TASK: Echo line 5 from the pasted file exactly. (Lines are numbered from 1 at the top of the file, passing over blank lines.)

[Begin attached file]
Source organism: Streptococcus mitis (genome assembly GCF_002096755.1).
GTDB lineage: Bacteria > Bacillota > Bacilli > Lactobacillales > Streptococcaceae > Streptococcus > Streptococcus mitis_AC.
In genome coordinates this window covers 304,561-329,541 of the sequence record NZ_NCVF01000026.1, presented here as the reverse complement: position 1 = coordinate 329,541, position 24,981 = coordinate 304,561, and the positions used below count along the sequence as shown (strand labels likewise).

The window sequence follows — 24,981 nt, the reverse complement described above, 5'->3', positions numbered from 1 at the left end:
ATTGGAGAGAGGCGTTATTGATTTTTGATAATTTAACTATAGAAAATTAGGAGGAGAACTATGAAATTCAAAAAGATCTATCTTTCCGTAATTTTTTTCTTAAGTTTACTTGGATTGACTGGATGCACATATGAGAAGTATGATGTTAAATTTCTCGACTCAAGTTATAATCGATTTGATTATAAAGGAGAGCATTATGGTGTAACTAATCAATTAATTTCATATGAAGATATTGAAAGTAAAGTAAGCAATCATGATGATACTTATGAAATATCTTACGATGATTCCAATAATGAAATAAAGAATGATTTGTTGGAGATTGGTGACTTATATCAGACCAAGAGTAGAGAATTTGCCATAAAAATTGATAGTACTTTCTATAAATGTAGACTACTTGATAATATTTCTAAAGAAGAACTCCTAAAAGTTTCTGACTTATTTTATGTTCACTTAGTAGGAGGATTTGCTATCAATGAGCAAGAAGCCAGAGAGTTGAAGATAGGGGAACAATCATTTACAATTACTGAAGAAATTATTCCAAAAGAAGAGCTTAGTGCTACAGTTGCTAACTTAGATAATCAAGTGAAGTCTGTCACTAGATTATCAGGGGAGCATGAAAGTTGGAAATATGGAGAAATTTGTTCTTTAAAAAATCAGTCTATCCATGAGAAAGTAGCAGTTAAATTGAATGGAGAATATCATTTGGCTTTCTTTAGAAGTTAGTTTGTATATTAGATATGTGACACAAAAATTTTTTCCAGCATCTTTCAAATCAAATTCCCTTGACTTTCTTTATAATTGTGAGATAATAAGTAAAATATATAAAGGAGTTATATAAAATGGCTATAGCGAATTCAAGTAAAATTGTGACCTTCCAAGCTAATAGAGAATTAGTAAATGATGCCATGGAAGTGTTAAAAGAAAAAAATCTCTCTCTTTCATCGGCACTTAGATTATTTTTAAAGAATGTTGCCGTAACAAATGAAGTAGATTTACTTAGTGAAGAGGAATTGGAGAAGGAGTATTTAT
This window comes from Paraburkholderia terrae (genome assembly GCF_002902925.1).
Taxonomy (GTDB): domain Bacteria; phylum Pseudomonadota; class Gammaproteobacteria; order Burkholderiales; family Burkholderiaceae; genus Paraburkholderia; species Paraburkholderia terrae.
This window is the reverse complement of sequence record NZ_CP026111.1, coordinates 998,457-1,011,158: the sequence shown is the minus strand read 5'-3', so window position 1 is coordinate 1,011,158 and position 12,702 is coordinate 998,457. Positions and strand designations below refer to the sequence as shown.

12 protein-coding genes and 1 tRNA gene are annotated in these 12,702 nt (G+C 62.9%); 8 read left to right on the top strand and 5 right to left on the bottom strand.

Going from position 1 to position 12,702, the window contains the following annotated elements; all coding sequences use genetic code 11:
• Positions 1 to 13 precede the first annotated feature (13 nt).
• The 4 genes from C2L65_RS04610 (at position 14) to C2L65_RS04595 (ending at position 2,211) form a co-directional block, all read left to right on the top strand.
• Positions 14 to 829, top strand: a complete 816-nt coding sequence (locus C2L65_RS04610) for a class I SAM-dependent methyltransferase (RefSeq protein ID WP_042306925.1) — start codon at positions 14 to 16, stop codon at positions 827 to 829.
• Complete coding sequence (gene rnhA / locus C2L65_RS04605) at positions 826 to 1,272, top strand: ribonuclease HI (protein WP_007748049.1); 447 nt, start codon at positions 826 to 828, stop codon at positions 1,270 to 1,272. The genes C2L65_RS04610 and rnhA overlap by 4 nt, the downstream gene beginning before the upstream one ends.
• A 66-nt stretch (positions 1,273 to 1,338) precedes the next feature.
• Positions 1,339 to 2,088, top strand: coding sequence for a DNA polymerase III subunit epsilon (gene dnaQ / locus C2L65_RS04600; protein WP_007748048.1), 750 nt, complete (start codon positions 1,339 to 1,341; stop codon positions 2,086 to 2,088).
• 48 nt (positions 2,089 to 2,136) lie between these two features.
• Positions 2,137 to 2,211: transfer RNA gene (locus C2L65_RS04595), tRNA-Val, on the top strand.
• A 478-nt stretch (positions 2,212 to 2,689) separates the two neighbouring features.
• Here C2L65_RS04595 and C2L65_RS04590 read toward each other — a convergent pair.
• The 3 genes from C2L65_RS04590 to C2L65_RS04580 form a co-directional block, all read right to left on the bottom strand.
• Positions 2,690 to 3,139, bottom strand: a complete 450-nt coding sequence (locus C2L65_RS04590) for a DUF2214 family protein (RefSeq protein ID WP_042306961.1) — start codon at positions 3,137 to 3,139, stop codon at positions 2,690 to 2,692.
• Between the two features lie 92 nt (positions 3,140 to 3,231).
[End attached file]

ATTGGAGAGAGGCGTTATTGATTTTTGATAATTTAACTATAGAAAATTAGGAGGAGAACTATGAAATTCAAAAAGATCTATCTTTCCGTAATTTTTTTCTTAAGTTTACTTGGATTGACTGGATGCACATATGAGAAGTATGATGTTAAATTTCTCGACTCAAGTTATAATCGATTTGATTATAAAGGAGAGCATTATGGTGTAACTAATCAATTAATTTCATATGAAGATATTGAAAGTAAAGTAAGCAATCATGATGATACTTATGAAATATCTTACGATGATTCCAATAATGAAATAAAGAATGATTTGTTGGAGATTGGTGACTTATATCAGACCAAGAGTAGAGAATTTGCCATAAAAATTGATAGTACTTTCTATAAATGTAGACTACTTGATAATATTTCTAAAGAAGAACTCCTAAAAGTTTCTGACTTATTTTATGTTCACTTAGTAGGAGGATTTGCTATCAATGAGCAAGAAGCCAGAGAGTTGAAGATAGGGGAACAATCATTTACAATTACTGAAGAAATTATTCCAAAAGAAGAGCTTAGTGCTACAGTTGCTAACTTAGATAATCAAGTGAAGTCTGTCACTAGATTATCAGGGGAGCATGAAAGTTGGAAATATGGAGAAATTTGTTCTTTAAAAAATCAGTCTATCCATGAGAAAGTAGCAGTTAAATTGAATGGAGAATATCATTTGGCTTTCTTTAGAAGTTAGTTTGTATATTAGATATGTGACACAAAAATTTTTTCCAGCATCTTTCAAATCAAATTCCCTTGACTTTCTTTATAATTGTGAGATAATAAGTAAAATATATAAAGGAGTTATATAAAATGGCTATAGCGAATTCAAGTAAAATTGTGACCTTCCAAGCTAATAGAGAATTAGTAAATGATGCCATGGAAGTGTTAAAAGAAAAAAATCTCTCTCTTTCATCGGCACTTAGATTATTTTTAAAGAATGTTGCCGTAACAAATGAAGTAGATTTACTTAGTGAAGAGGAATTGGAGAAGGAGTATTTAT